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Israel's beleaguered Netanyahu finds respite with Trump and talks about Iran, not Palestinian peace

Israel's beleaguered Netanyahu finds respite with Trump and talks about Iran, not Palestinian peace
President Trump meets with Israeli Prime Minister Benjamin Netanyahu in the Oval Office on Monday. (Olivier Douliery / Pool photo)

Israeli Prime Minister Benjamin Netanyahu, under siege from corruption investigations and other scandals back home, found a warm respite Monday at the White House at the start of a three-day U.S. visit expected to center on Iran, not the stalled Mideast peace process.

Even as a criminal investigation into Netanyahu deepened in Israel, the prime minister and President Trump shook hands twice, smiled broadly for the cameras and lavished each other with praise in the Oval Office before they sat down to lunch with their wives and Cabinet members.

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Trump and Netanyahu have bonded especially closely, in part over their ego-driven style, but also over the threat from Iran and their shared disdain of President Obama. Their meetings offer a sharp contrast to Netanyahu's visits with Obama, when they both often sat stiff and unsmiling.

In brief comments to reporters, both leaders said U.S.-Israeli relations are stronger than ever. "We are very close on trade deals; we are very, very close on military and terrorism and all of the things that we have to work together on," Trump said. "The relationship has never been better."

Netanyahu offered an enthusiastic endorsement of Trump's decision in December to recognize the divided city of Jerusalem as capital of Israel, which previous administrations had refused to do in hopes of furthering peace negotiations.

Netanyahu compared Trump to Cyrus the Great, an ancient Persian king who conquered a vast empire and allowed the exiled Jews in Babylonia to return to their ancestral home to rebuild their temple.

"The Jewish people have a long memory," Netanyahu said. Trump's decision, he said, will be "remembered by our people through the ages."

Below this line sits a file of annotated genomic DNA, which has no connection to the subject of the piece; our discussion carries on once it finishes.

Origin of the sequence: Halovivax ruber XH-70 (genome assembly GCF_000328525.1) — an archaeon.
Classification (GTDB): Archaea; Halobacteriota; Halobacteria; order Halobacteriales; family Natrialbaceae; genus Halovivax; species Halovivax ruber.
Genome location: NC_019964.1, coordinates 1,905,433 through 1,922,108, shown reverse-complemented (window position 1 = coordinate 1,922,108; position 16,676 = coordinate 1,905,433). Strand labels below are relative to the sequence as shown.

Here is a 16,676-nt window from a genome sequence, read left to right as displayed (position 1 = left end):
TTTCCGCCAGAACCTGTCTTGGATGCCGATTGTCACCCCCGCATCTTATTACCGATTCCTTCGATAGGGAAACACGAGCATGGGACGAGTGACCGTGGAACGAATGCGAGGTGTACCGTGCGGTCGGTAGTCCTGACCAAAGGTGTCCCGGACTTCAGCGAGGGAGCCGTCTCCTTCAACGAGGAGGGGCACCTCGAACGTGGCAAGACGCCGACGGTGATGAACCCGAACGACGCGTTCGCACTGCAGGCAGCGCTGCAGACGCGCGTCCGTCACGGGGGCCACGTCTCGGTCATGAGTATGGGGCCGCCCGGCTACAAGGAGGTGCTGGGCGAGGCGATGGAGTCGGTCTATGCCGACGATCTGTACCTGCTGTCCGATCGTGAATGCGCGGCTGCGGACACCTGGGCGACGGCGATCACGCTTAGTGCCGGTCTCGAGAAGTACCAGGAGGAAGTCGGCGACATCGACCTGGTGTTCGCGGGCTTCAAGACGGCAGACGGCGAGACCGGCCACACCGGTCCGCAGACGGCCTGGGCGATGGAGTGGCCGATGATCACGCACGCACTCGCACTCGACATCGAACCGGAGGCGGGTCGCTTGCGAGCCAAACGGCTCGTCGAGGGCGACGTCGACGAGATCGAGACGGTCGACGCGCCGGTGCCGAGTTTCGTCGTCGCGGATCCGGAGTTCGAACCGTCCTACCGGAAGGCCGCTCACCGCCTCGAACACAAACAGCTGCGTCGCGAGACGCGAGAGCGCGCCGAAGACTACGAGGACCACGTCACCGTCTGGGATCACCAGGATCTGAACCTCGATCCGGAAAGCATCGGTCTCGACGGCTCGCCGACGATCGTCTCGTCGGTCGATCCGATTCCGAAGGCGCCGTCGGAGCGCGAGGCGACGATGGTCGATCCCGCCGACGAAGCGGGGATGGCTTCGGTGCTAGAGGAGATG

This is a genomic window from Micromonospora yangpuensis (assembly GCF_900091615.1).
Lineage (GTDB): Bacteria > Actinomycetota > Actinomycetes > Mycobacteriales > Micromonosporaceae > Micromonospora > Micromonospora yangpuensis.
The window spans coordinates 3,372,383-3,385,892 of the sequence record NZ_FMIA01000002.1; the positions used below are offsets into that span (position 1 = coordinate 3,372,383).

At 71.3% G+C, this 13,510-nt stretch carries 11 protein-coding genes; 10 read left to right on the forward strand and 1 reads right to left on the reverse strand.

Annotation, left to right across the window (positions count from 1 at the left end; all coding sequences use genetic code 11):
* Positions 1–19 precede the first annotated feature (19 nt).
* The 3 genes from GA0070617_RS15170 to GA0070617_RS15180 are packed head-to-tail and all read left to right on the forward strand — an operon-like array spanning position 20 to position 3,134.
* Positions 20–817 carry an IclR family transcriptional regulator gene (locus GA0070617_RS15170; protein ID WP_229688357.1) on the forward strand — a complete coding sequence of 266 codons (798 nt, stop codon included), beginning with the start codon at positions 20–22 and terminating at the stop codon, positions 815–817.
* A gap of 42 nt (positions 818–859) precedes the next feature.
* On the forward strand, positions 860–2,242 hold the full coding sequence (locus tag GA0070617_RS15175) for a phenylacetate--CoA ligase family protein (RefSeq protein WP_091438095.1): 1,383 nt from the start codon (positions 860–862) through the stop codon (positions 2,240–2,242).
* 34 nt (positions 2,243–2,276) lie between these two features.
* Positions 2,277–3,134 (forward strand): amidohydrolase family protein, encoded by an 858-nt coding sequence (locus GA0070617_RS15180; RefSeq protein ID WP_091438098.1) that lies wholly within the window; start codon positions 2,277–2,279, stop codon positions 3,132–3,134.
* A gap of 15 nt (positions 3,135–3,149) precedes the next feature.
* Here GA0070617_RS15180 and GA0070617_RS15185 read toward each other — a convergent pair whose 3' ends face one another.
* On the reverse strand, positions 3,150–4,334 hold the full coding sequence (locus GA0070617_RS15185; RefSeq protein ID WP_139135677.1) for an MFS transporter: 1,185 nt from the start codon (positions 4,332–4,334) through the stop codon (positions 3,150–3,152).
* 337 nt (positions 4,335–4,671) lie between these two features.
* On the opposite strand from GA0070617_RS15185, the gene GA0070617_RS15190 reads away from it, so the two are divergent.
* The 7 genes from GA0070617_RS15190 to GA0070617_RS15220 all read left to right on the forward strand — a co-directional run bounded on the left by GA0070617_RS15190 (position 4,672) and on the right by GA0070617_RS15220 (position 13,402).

Trump said he is proud of recognizing Jerusalem, which he said other presidents had promised but never fulfilled. Critics say the decision upended hopes for a negotiated solution to the Israeli-Palestinian conflict that included an independent state for the Palestinians, who view East Jerusalem as their capital.

Trump said he may travel to Jerusalem later this year when the U.S. Embassy in Tel Aviv is symbolically transferred to Jerusalem. Initially, the embassy will work out of offices within the U.S. Consulate in Jerusalem with a skeleton staff.

Trump seemed confused on this point, saying an embassy could be constructed "quickly" for about $250,000. Building a complete new embassy that meets security requirements would be expected to cost at least tens of millions of dollars.

Both Trump and Netanyahu are widely unpopular at home, and both could get a political boost from this visit, at least with their political bases.

"They're both expert at building public support by demonizing their foreign enemies, and they have nothing but disdain for what they see as a liberal press corps that is constantly attacking them unfairly," said Jon Alterman, director of the Middle East program at the Center for Strategic and International Studies, a Washington think tank.

But he said Netanyahu has the most to gain.